Thursday, March 19, 2009

Groovy closures

Java does not have closures, but till sometime back it was a highly debated topic on various Java forums. Groovy is a language which compiles to Java bytecode and does have closures.

Closures are very prominent in many programming languages, such as Groovy, Python, Ruby, Javascript, and probably many more.

So what are closures? A closure is a block of code which can be passed to a function. Closures in Groovy are normal objects, which do not have any visible state.

Closures are most often used in iteration logic and resource handling.

Whenever we iterate across a collection, we normally do so to perform some logic on all or some members of the collection. Closures make it easy to represent that logic in a very concise and readable way.

Closures can also be used for resource handling. Very often we open a file resource do something with the file (read from it, write to it, or both), and then close the file. The first and last parts, that is opening and closing the file are really plumbing code. The interesting part is what we do with it. Using closures it is possible to create objects which will take care of the plumbing and will perform some operations on the file, such that the code which represents the operations are given to it in a closure.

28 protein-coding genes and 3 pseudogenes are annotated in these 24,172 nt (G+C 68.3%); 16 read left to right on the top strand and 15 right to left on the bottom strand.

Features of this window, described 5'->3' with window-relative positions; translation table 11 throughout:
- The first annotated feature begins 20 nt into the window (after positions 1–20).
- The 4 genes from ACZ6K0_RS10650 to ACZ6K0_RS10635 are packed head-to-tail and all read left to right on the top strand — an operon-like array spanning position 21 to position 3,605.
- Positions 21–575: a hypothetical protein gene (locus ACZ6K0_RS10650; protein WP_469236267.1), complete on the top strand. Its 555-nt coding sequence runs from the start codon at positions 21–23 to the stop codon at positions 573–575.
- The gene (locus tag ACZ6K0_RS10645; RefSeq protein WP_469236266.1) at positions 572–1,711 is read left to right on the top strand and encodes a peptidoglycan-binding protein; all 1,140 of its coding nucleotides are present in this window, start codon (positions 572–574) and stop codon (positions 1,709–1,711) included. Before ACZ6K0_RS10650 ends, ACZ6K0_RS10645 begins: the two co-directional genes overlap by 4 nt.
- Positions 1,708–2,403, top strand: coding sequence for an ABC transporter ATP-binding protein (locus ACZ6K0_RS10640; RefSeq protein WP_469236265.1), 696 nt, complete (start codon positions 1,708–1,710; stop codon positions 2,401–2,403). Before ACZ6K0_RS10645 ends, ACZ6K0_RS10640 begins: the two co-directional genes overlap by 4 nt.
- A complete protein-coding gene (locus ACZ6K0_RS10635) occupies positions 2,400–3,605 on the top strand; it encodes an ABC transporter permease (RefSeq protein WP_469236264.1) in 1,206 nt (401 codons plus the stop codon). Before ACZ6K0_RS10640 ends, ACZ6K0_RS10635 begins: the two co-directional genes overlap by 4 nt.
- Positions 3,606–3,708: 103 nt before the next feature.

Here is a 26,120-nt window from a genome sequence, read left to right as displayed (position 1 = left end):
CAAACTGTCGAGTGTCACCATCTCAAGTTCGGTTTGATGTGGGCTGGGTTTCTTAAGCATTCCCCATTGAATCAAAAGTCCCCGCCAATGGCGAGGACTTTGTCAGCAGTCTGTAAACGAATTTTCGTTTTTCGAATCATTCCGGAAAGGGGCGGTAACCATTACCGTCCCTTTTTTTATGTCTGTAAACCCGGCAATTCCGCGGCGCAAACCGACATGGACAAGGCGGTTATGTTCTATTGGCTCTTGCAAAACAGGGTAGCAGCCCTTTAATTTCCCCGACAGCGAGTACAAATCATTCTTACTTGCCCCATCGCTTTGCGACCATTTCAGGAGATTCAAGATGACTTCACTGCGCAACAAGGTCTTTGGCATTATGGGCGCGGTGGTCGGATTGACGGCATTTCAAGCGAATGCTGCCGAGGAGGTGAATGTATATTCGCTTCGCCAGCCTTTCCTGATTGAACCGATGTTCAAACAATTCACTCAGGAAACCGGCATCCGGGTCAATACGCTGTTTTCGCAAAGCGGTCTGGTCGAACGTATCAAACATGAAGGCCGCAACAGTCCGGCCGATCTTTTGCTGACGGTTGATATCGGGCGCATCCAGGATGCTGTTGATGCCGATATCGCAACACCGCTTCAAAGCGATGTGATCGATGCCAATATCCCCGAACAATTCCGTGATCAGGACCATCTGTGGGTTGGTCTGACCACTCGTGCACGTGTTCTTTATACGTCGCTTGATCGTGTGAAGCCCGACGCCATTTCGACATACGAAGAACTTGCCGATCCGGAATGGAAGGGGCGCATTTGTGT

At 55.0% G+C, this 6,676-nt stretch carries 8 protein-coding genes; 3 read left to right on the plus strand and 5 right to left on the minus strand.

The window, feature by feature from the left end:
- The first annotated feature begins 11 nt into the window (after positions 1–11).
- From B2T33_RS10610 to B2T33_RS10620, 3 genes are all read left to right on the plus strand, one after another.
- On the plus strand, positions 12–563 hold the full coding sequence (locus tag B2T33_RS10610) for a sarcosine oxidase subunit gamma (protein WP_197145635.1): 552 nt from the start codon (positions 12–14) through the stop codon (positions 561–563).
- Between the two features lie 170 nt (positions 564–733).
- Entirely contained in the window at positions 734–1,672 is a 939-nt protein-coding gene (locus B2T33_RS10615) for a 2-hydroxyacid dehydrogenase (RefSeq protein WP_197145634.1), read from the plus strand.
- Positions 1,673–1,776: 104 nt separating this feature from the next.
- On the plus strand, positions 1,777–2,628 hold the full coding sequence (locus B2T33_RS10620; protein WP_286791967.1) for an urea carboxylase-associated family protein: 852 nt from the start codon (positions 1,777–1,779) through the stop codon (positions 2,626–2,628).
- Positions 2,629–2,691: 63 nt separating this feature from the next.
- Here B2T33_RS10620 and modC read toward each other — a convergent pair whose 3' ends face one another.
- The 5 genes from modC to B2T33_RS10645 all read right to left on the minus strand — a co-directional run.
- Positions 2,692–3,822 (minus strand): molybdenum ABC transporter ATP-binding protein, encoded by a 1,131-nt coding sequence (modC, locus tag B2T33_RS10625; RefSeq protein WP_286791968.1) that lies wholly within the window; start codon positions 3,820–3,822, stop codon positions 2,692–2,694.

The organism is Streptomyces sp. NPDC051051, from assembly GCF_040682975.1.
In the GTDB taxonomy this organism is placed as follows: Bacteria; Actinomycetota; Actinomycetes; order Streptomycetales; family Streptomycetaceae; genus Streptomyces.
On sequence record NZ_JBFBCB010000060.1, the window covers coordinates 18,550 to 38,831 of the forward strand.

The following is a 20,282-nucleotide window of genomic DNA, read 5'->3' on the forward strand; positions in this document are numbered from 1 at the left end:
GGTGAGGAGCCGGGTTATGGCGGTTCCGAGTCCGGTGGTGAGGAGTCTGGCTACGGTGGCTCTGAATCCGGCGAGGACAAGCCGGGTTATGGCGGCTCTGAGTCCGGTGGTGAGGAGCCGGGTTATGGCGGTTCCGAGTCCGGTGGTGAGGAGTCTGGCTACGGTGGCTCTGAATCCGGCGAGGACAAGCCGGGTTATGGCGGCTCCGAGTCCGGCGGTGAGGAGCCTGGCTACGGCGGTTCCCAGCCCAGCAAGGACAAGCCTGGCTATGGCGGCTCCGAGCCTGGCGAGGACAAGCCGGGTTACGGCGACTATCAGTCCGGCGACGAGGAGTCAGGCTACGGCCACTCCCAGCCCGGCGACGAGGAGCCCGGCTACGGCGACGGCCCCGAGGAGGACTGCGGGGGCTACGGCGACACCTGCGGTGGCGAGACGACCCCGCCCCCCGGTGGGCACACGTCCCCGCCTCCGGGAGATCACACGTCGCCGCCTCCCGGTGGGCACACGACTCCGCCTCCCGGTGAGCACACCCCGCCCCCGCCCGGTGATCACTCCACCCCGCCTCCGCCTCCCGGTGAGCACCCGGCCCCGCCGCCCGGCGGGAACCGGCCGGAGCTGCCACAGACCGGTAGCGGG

Here is an example. Let's assume we have a list of Toy objects, where each toy object has a color which can be accessed with the getColor() method. I want all the blue toys and my sister wants all the pink toys.

Here is code to get toys for me using regular Java syntax:

Color myFavColor = Color.BLUE;
List toysIWant = new ArrayList()
Iterator iter = toys.iterator();
while(iter.hasNext()) {
Toy toy = (Toy)iter.next();
if(toy.getColor().equals(myFavColor)) {
toysIWant.add(toy);
}
}


Here is code to get toys for my sister using closures:

def mySistersFavColor = Color.PINK
def toysMySisterWants = toys.grep() {
it.getColor() == mySistersFavColor
}


What really happened in the second code snippet was, the list object has a grep method which takes a closure. It calls that closure for every item in the list and passes that item to the closure as the variable 'it'. If the expression in the closure evaluates to true, then the item is added to an internal list. This list is returned to the caller when grep returns.

You might be thinking that this can be done in Java using anonymous inner classes. That is partially right. But there are two very important differences. Anonymous inner classes cannot refer to non static local variables in the scope they are declared in, which means they could not have referred to the variables 'myFavCOlor', and 'mySistersFavColor'. Another difference is that anonymous inner classes are very verbose. This may not seem important, but many people have said that it is something that makes anonymous inner classes unusable.

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